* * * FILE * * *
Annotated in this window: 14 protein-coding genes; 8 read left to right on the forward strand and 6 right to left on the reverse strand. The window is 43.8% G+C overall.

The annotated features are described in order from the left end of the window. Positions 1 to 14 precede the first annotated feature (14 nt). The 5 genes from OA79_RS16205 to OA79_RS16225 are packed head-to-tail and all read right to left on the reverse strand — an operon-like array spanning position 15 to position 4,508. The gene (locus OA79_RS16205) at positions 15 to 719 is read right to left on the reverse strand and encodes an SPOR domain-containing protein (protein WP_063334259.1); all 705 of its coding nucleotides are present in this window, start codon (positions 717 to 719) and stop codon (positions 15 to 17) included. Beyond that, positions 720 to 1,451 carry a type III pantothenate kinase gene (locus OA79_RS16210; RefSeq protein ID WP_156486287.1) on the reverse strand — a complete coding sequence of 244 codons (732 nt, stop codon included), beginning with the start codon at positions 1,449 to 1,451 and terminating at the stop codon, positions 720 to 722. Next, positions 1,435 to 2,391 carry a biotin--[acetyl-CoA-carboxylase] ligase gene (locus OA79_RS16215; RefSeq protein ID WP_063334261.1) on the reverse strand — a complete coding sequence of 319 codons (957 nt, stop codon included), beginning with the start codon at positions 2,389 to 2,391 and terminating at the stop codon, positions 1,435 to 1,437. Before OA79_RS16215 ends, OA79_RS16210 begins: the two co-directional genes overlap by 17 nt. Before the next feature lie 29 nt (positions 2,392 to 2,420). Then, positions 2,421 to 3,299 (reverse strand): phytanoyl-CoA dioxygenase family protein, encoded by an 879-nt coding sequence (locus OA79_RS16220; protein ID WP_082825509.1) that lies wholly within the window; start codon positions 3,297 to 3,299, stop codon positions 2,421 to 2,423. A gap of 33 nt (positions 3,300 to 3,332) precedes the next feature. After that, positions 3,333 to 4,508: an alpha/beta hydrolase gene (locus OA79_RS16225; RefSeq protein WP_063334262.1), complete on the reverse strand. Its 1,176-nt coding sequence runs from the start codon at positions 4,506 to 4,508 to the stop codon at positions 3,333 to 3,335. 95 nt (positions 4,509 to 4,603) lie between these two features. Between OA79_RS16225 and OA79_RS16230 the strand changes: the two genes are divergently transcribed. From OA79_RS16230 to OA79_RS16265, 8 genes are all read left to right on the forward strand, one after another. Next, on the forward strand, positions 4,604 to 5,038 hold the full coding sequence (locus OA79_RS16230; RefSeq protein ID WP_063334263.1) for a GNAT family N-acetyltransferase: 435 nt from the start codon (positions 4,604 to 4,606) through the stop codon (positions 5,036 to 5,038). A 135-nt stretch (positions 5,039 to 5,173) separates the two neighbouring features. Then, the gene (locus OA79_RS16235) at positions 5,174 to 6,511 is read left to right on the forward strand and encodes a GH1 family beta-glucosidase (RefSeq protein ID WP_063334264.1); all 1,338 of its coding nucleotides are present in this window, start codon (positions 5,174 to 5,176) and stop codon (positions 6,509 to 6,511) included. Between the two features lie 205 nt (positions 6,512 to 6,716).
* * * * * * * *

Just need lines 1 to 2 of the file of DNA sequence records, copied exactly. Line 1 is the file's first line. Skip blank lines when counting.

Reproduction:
Annotated in this window: 14 protein-coding genes; 8 read left to right on the forward strand and 6 right to left on the reverse strand. The window is 43.8% G+C overall.

The annotated features are described in order from the left end of the window. Positions 1 to 14 precede the first annotated feature (14 nt). The 5 genes from OA79_RS16205 to OA79_RS16225 are packed head-to-tail and all read right to left on the reverse strand — an operon-like array spanning position 15 to position 4,508. The gene (locus OA79_RS16205) at positions 15 to 719 is read right to left on the reverse strand and encodes an SPOR domain-containing protein (protein WP_063334259.1); all 705 of its coding nucleotides are present in this window, start codon (positions 717 to 719) and stop codon (positions 15 to 17) included. Beyond that, positions 720 to 1,451 carry a type III pantothenate kinase gene (locus OA79_RS16210; RefSeq protein ID WP_156486287.1) on the reverse strand — a complete coding sequence of 244 codons (732 nt, stop codon included), beginning with the start codon at positions 1,449 to 1,451 and terminating at the stop codon, positions 720 to 722. Next, positions 1,435 to 2,391 carry a biotin--[acetyl-CoA-carboxylase] ligase gene (locus OA79_RS16215; RefSeq protein ID WP_063334261.1) on the reverse strand — a complete coding sequence of 319 codons (957 nt, stop codon included), beginning with the start codon at positions 2,389 to 2,391 and terminating at the stop codon, positions 1,435 to 1,437. Before OA79_RS16215 ends, OA79_RS16210 begins: the two co-directional genes overlap by 17 nt. Before the next feature lie 29 nt (positions 2,392 to 2,420). Then, positions 2,421 to 3,299 (reverse strand): phytanoyl-CoA dioxygenase family protein, encoded by an 879-nt coding sequence (locus OA79_RS16220; protein ID WP_082825509.1) that lies wholly within the window; start codon positions 3,297 to 3,299, stop codon positions 2,421 to 2,423. A gap of 33 nt (positions 3,300 to 3,332) precedes the next feature. After that, positions 3,333 to 4,508: an alpha/beta hydrolase gene (locus OA79_RS16225; RefSeq protein WP_063334262.1), complete on the reverse strand. Its 1,176-nt coding sequence runs from the start codon at positions 4,506 to 4,508 to the stop codon at positions 3,333 to 3,335. 95 nt (positions 4,509 to 4,603) lie between these two features. Between OA79_RS16225 and OA79_RS16230 the strand changes: the two genes are divergently transcribed. From OA79_RS16230 to OA79_RS16265, 8 genes are all read left to right on the forward strand, one after another. Next, on the forward strand, positions 4,604 to 5,038 hold the full coding sequence (locus OA79_RS16230; RefSeq protein ID WP_063334263.1) for a GNAT family N-acetyltransferase: 435 nt from the start codon (positions 4,604 to 4,606) through the stop codon (positions 5,036 to 5,038). A 135-nt stretch (positions 5,039 to 5,173) separates the two neighbouring features. Then, the gene (locus OA79_RS16235) at positions 5,174 to 6,511 is read left to right on the forward strand and encodes a GH1 family beta-glucosidase (RefSeq protein ID WP_063334264.1); all 1,338 of its coding nucleotides are present in this window, start codon (positions 5,174 to 5,176) and stop codon (positions 6,509 to 6,511) included. Between the two features lie 205 nt (positions 6,512 to 6,716).